Monthly Archives: November 2019

Tue 3 Dec 219: Wine and Tributes: early knowledge-bearers and sharers in the sciences and humanities in Hawke’s Bay

Professor Kay Morris Matthews, Research Professor, EIT

Tuesday 3 December, 6pm

Room R101, School of Viticulture and Wine Science, EIT,
501 Gloucester Street, Taradale

Cost: $10 a head for drinks and nibbles; pay at the door (cash please). To secure your place, please email: secretary@hawkesbay.rsnzbranch.org.nz

From 1874, large numbers of Pākehā settlers travelled to the Athenaeum in Napier to attend monthly lectures of the Hawke’s Bay Philosophical Institute (HBPI). They came to listen, learn, take part in discussions and meet up with others interested in a range of subjects. In the main, those presenting their ideas and research were local.

Through and alongside the HBPI meetings emerged an inter-generational network of researchers, friends and supporters, both women and men. Drawing upon a range of primary and secondary sources collected during thirty years of research, the focus here is the behind-the scenes mentoring and the relationships between an inter-connected group who sought out and then shared new forms of knowledge. This celebratory tribute for the end of year features William Colenso, Henry Hill, William Spencer, Bessie Spencer, James Large, Amy Large, Frank Hutchinson, Herbert Guthrie-Smith, Georgina Guthrie-Smith and Barbara Guthrie-Smith.

Professor Kay Morris Matthews was raised in Hawke’s Bay, and has held academic positions at the University of Waikato, the University of Auckland and at Victoria University of Wellington. Kay is now Research Professor, Education, Humanities and Health Science, at EIT.Kay’s published research on William Colenso and Henry Hill has provided insights into their educational and research realms. Her current research, the biography of Anna Elizabeth Jerome Spencer, has led to a greater appreciation of the contributions of others involved in the HBPI, which from 1947, became the Royal Society of New Zealand Hawke’s Bay Branch.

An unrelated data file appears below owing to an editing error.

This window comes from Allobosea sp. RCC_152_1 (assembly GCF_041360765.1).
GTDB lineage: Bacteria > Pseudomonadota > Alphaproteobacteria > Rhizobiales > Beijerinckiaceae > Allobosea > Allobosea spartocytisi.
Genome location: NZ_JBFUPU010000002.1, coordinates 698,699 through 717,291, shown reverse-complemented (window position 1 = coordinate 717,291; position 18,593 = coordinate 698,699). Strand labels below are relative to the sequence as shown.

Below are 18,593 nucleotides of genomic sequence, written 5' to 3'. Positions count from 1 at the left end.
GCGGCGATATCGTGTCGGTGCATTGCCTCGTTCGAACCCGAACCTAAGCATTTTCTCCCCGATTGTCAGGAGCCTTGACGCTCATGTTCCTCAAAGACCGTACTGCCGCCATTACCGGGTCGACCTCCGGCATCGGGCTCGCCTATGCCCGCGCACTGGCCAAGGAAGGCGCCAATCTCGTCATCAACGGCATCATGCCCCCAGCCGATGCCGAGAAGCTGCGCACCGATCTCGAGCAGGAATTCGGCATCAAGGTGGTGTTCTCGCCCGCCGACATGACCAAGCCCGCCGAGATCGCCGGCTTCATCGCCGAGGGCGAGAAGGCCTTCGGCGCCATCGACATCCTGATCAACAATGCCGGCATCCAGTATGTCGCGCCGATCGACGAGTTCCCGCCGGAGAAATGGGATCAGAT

Tuesday 19 November 2019: What is Cold Fusion?

Holt Planetarium, Napier Boys High School,
Chambers Street, Napier

Tuesday 19 November 2019 at 6.00pm

Dr Michael McKubre, Former Director of Energy Research Centre SRI International

Admission by gold coin donation

In 1989 two respected scientists, Martin Fleischmann and Stanley Pons, stunned the world with the announcement of possible evidence for nuclear level energetic effects in a distinctly non-nuclear experiment; electrochemistry. The importance of this claim and its potential for science and mankind was as obvious as its improbability.  

Dr Michael McKubre and many others around the world began to test the idea experimentally.  Some succeeded in generating evidence in support of the claim of “cold fusion”; many others attempted but did not encounter the nuclear realm, and the effect was labelled “irreproducible”. With the benefit of 30 years hindsight, scores of person-years effort and tens of millions of dollars spent (in Michael’s lab alone), it is clear that nuclear effects can and do take place in solids and liquids.

Cold Fusion, now more properly termed Condensed Matter Nuclear Science (CMNS), remains exquisitely difficult to control and demonstrate, but holds out the tantalising prospect of a flexible and cheap source of nuclear energy.

In his talk, Michael will explain the principles of, evidence for, the objections to and the potential of CMNS.

After under- and post-graduate studies in Washington DC and Wellington, Michael McKubre completed a PhD in Electrochemistry before heading first to the UK for post doctoral research and then to California to work at SRI, an energy research institute. Michael now lives in Napier, is still active in this field, and is one of our branch members.